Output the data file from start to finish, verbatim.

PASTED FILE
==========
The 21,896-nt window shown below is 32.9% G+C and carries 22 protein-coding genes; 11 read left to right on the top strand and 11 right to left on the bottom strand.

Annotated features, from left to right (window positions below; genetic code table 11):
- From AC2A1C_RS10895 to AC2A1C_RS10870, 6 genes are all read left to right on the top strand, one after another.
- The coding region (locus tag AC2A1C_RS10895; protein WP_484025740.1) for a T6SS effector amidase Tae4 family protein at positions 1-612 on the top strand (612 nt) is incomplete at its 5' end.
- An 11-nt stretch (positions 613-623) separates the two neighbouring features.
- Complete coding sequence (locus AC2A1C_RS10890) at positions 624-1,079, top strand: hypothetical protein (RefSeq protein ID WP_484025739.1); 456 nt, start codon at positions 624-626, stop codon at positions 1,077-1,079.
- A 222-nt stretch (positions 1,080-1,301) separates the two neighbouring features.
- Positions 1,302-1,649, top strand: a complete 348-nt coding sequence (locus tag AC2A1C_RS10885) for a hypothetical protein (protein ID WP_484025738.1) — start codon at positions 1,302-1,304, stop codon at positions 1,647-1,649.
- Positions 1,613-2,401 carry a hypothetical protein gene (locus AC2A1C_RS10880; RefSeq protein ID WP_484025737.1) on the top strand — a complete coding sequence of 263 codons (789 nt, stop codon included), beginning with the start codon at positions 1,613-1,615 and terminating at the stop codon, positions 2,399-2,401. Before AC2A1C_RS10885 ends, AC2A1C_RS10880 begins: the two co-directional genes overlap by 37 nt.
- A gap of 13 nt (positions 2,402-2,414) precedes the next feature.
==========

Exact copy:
The 21,896-nt window shown below is 32.9% G+C and carries 22 protein-coding genes; 11 read left to right on the top strand and 11 right to left on the bottom strand.

Annotated features, from left to right (window positions below; genetic code table 11):
- From AC2A1C_RS10895 to AC2A1C_RS10870, 6 genes are all read left to right on the top strand, one after another.
- The coding region (locus tag AC2A1C_RS10895; protein WP_484025740.1) for a T6SS effector amidase Tae4 family protein at positions 1-612 on the top strand (612 nt) is incomplete at its 5' end.
- An 11-nt stretch (positions 613-623) separates the two neighbouring features.
- Complete coding sequence (locus AC2A1C_RS10890) at positions 624-1,079, top strand: hypothetical protein (RefSeq protein ID WP_484025739.1); 456 nt, start codon at positions 624-626, stop codon at positions 1,077-1,079.
- A 222-nt stretch (positions 1,080-1,301) separates the two neighbouring features.
- Positions 1,302-1,649, top strand: a complete 348-nt coding sequence (locus tag AC2A1C_RS10885) for a hypothetical protein (protein ID WP_484025738.1) — start codon at positions 1,302-1,304, stop codon at positions 1,647-1,649.
- Positions 1,613-2,401 carry a hypothetical protein gene (locus AC2A1C_RS10880; RefSeq protein ID WP_484025737.1) on the top strand — a complete coding sequence of 263 codons (789 nt, stop codon included), beginning with the start codon at positions 1,613-1,615 and terminating at the stop codon, positions 2,399-2,401. Before AC2A1C_RS10885 ends, AC2A1C_RS10880 begins: the two co-directional genes overlap by 37 nt.
- A gap of 13 nt (positions 2,402-2,414) precedes the next feature.